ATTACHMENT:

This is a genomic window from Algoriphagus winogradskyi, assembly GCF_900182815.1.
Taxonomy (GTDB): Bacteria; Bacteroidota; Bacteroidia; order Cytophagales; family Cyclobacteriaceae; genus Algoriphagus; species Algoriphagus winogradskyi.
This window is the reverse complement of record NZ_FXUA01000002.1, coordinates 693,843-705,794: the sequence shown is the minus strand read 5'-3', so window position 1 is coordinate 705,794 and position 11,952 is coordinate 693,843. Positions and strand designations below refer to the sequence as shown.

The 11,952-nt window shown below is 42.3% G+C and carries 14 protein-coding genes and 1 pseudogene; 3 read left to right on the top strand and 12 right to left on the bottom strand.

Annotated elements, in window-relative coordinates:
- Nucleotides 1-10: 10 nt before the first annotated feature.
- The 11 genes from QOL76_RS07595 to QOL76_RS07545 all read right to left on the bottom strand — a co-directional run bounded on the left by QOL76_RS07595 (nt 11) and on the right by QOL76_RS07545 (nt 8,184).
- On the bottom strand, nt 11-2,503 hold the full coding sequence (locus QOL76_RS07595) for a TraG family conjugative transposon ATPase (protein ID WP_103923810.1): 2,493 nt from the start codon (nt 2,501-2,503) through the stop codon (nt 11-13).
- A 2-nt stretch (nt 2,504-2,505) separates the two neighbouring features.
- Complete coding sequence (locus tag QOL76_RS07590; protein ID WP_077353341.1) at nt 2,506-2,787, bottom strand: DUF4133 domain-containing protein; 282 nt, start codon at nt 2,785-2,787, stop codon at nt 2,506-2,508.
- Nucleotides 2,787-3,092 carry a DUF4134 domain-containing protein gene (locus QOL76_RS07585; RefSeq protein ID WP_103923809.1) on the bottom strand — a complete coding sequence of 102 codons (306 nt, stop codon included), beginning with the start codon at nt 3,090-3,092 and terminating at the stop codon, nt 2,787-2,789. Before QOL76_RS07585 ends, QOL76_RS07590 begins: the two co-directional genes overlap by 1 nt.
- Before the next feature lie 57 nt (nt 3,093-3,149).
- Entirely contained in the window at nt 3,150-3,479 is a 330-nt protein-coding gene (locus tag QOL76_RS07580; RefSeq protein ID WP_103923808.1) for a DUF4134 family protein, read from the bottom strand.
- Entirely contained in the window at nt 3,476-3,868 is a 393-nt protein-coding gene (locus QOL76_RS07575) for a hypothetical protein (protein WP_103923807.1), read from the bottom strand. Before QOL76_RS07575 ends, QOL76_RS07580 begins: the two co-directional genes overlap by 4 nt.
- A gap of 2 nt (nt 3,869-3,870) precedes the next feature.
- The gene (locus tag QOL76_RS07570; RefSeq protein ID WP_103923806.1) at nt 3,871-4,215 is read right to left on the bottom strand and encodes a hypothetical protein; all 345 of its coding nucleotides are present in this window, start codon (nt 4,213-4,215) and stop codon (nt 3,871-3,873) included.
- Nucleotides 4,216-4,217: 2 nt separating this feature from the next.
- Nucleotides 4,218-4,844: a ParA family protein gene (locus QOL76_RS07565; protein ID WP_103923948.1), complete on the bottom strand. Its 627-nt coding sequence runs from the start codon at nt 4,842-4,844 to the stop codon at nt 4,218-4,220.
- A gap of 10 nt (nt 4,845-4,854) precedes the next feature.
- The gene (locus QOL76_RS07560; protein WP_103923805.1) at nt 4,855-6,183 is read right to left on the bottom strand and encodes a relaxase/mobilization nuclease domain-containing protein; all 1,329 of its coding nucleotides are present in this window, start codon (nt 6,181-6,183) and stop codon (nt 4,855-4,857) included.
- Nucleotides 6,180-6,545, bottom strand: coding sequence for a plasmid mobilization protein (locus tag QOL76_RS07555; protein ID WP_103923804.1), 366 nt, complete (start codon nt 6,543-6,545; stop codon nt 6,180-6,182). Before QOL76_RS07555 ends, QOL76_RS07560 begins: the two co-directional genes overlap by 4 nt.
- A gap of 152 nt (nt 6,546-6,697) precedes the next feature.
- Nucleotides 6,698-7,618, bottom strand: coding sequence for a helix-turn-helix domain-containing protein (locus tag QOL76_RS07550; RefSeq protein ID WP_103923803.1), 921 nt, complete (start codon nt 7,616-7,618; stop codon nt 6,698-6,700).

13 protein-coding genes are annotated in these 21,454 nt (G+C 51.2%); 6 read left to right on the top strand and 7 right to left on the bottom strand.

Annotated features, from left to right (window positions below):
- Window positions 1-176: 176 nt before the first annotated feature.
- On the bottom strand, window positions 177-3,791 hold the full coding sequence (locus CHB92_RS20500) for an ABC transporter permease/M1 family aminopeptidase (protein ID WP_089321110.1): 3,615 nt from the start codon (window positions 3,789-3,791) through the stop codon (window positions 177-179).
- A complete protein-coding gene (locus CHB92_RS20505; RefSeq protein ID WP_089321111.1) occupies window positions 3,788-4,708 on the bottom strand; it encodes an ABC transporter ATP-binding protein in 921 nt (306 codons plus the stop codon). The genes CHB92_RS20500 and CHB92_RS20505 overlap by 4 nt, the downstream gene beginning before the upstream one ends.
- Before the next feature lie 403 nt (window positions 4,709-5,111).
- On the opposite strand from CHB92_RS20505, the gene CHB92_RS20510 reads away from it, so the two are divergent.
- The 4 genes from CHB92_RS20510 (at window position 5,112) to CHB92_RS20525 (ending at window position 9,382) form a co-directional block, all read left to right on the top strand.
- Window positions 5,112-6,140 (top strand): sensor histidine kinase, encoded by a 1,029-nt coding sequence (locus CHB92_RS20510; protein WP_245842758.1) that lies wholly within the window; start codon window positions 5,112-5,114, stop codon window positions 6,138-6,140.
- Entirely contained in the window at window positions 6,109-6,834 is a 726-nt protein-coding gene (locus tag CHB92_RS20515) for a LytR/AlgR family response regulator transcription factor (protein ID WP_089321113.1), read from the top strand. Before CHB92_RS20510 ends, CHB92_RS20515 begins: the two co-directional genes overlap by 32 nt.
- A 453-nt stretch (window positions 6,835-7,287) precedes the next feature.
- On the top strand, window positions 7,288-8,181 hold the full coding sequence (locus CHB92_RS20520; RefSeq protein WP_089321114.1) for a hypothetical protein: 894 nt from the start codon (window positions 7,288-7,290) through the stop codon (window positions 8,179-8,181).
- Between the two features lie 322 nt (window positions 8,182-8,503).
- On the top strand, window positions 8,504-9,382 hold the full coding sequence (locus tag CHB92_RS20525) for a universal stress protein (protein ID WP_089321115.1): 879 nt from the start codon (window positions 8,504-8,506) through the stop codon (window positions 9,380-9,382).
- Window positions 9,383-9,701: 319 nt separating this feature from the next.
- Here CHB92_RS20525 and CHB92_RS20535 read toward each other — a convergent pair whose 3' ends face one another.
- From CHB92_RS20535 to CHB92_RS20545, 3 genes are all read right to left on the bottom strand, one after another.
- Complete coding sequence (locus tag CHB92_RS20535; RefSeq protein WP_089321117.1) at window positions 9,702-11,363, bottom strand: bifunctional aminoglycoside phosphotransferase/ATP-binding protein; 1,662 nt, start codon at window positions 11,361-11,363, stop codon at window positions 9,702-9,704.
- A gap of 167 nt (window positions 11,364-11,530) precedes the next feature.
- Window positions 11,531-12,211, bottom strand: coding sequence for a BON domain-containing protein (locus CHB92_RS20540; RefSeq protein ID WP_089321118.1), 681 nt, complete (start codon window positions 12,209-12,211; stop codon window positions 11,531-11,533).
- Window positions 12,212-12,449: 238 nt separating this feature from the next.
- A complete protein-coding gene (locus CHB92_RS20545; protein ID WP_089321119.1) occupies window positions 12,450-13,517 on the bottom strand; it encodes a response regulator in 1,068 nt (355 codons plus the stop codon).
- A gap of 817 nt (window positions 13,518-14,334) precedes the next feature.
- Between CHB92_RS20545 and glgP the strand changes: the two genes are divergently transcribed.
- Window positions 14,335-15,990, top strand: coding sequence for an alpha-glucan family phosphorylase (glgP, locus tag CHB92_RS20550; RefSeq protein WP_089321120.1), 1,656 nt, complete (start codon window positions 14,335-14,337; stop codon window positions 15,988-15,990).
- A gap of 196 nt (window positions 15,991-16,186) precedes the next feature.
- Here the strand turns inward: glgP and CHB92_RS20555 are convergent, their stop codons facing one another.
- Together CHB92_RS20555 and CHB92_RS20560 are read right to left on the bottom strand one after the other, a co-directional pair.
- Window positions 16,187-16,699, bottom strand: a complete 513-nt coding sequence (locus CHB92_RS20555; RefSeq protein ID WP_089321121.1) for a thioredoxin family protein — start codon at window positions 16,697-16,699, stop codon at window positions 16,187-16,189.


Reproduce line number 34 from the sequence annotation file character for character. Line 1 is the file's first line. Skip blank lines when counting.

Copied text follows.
- A 453-nt stretch (window positions 6,835-7,287) precedes the next feature.